On The Land

12 March, 2022

Tiny army beetles its way across Tablelands

THERE have been reports of farmers acting strangely on their properties all over the Tablelands recently.

By Sally Turley

Local beef producer, Mandy Postle releases her allocation of the 15,000 new dung beetles purchased for the 15 beef and dairy farmers taking part in a Federal Land Care funded trial.
Local beef producer, Mandy Postle releases her allocation of the 15,000 new dung beetles purchased for the 15 beef and dairy farmers taking part in a Federal Land Care funded trial.

They have been seen zigzagging erratically around their paddocks in vehicles and spending a lot of time standing, gazing transfixed at patches on the ground. 

There have even been accounts of them making changes to ancient weed-spraying rituals - spraying less weeds and flies less often with less potent chemicals. 

Even stranger, it seems the creature behind all this upset to daily routine is a tiny (practically invisible) plain looking black beetle that you would need David Attenborough to help you fi nd. 

Thanks to a federal Landcare grant, project coordinators Louise Gavin of Remarkable NRM and Gail Abernathy of Wondecla have recently delivered one of the largest consignments of dung beetles ever to arrive in Far North Queensland to 15 participating local dairy and beef producers. 

More than 15,000 dung beetles have been set free to 'work their magic' on fresh cow manure on Ravenshoe, Millaa Millaa, Malanda, Wondecla and Yungaburra farms and farmers are noticing dung disappearing completely under the soil within 48 hours of dropping.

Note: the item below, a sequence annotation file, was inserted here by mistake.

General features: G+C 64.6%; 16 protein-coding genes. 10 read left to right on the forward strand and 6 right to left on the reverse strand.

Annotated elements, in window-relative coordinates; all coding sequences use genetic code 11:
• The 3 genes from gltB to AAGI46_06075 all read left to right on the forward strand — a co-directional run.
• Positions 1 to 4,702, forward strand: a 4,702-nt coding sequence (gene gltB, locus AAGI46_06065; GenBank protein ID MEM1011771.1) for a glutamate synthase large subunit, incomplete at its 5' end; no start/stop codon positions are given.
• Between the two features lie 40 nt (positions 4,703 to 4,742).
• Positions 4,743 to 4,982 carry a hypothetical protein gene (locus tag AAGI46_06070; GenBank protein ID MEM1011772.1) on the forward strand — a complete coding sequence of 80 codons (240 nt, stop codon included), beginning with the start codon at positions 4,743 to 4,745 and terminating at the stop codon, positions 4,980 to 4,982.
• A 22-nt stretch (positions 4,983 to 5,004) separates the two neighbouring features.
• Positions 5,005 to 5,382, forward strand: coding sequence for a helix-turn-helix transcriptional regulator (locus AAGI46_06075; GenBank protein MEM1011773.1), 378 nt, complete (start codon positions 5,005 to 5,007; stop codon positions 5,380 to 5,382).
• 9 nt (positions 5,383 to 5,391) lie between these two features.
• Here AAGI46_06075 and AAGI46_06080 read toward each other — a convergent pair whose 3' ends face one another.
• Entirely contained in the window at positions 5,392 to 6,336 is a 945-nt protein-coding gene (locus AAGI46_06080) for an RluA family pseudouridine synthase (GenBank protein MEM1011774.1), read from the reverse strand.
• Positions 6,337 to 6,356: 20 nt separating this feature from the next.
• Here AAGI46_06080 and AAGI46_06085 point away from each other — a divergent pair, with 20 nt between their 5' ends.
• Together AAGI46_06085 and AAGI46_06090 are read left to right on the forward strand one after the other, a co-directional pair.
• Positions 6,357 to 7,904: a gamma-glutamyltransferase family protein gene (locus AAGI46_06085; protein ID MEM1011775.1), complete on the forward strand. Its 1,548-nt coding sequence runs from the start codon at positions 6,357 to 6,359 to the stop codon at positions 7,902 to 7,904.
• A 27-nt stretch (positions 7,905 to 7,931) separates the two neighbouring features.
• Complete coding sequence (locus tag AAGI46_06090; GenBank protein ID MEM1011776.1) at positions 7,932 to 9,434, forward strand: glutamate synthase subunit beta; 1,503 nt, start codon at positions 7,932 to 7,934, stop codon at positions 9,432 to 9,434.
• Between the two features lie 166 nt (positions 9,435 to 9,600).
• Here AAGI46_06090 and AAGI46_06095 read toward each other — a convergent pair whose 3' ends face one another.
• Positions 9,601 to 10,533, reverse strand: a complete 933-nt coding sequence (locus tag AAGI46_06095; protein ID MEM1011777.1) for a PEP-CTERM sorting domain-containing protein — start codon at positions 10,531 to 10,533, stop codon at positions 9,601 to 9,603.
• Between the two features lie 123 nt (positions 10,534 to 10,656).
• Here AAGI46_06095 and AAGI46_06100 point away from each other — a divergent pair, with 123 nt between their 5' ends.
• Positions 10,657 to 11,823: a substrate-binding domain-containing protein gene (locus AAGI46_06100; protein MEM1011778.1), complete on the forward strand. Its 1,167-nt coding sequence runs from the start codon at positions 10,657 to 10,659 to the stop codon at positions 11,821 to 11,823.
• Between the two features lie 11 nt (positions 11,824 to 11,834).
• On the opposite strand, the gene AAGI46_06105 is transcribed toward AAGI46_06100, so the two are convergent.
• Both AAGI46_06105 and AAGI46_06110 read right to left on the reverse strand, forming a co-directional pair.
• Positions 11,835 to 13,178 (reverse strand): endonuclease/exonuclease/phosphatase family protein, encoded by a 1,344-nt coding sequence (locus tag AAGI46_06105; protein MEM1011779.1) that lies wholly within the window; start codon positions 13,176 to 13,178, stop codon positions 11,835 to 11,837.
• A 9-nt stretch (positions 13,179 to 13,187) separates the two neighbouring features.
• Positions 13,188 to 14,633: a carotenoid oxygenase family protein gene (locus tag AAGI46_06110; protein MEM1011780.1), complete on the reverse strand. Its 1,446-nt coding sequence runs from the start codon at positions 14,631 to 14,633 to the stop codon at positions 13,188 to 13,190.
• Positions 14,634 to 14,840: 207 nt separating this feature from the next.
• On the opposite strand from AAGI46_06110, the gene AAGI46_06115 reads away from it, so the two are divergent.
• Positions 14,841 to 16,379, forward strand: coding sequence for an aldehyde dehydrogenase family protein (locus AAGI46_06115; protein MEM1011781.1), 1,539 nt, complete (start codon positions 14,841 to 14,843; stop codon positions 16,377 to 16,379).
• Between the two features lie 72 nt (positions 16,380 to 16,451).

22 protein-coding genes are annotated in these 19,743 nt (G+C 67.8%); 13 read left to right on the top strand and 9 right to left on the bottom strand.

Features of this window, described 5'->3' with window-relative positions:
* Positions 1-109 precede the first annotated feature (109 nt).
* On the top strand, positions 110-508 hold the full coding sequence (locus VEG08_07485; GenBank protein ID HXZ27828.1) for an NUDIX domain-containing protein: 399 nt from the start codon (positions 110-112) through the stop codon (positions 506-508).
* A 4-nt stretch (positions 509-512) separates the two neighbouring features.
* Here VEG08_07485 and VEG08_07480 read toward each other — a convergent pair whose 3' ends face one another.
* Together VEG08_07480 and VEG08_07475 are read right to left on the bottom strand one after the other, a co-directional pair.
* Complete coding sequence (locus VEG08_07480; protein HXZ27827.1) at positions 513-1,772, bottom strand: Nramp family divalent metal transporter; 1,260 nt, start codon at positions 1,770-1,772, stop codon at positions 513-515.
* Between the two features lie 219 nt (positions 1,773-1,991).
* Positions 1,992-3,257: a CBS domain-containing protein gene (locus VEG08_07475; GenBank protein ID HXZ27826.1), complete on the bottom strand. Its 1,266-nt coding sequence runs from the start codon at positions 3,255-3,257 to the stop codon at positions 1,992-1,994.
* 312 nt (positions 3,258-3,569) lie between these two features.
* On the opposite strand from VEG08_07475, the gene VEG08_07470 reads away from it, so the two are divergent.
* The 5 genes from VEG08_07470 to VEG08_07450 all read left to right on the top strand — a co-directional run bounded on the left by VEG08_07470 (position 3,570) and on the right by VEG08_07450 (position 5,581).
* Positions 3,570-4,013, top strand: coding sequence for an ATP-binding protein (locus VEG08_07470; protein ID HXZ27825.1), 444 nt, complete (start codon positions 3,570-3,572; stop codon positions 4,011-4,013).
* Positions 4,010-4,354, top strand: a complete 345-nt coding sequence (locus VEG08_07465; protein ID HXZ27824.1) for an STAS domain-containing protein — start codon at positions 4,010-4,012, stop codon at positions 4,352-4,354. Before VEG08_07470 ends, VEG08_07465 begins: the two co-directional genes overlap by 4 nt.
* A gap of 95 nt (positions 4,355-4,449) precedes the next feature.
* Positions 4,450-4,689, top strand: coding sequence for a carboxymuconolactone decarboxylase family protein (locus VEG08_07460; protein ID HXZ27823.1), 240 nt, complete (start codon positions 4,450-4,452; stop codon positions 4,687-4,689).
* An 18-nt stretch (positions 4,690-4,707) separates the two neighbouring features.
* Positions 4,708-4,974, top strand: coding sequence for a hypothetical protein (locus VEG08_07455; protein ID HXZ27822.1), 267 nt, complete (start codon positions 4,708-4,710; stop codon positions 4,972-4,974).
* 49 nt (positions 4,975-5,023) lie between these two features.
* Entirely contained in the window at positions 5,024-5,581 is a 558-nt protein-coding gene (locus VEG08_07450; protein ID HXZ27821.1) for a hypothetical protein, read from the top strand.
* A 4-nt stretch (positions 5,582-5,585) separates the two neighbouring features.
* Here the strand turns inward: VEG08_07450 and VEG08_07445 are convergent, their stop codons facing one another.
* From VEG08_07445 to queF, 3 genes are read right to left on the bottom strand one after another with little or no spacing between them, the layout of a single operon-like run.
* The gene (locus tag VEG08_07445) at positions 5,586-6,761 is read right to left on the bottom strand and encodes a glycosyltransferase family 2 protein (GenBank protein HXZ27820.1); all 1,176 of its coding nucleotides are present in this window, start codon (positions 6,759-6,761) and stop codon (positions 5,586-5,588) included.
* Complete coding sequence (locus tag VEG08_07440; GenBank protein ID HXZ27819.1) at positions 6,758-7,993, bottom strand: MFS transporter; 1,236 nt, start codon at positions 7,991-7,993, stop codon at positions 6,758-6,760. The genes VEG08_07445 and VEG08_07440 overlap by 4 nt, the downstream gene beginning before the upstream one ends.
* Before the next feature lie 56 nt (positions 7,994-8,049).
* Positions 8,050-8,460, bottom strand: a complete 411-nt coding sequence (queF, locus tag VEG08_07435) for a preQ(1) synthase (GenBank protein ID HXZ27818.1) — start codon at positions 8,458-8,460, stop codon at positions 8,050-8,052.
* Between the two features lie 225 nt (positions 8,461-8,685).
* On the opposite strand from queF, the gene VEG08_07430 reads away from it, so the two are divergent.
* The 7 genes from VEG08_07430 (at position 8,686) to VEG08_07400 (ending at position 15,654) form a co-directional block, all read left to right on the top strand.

A single cow pad can attract 2000 bush flies and CSIRO staff have stated that buffalo fly survival during experimental work had been reduced by 80% to 90% due to dung beetle activity. 

“If they reduce flies we use less chemicals, which means less runoff to the reef. Removing dung from pastures and shifting those nutrients underground, fertilises and aerates the soil, improving pasture quality and reducing erosion, as well as breaking the parasite cycle,” Ms Gavin said. 

“It is a win/win situation that is good for the farmers, the cattle, the environment and the reef,” she said. With this in mind we are seeing farmers driving around manure piles to avoid injuring the busy little dung beetles working hard inside them. 

“Some farmers have reported more judicious use of insecticides, switching to those recommended as safe for dung beetles and using them only when necessary,” Ms Gavin said. 

Project participants, Lisa Price and Simon Harden, or Ravenshoe said “the study has made us very aware of the importance of the dung beetles on our farm. We knew a little about them before we joined the group but our awareness and knowledge has greatly increased thanks to Louise and Gail. 

“We are learning what they like and dislike and taking more notice of what affects them, like cane toads and chemicals and lights at night as well as how the wet and dry seasons change the type and numbers of beetles that visit our farm. 

“We have seen how our cattle are not as badly affected by buffalo fly in summer as other farms because we have our manure buried quite quickly thanks to this little beetle. 

“Mamma fly can’t lay her eggs in the manure which means we don’t need to spray any chemicals on the herd to relieve the biting insects, which all adds up to happy cows,” she said. 

“Some of the farmers are in their second year of sending dung samples for identification to Dr. Bernard Doube of Dung Beetle Solutions. “We’ve learnt how important it is to have a variety of species, they all have different life cycles and work better in different months of the year,” group member Connie Petersen explained. 

Project participant Dave Andersen of the Malanda Beef Plan Group said “we’ve increased the numbers of existing species, but because we've purchased new bloodlines purchased from insect breeder, John Feehan, it should make our existing colonies stronger.” 

“Interested Tableland farmers attended a Landcare-funded Dung Beetle Information Day at Malanda recently to hear Dr. Doube speak, meet other farmers interested in dung beetles and learn more about how to look after the beetles they already have,” Ms Gavin said.


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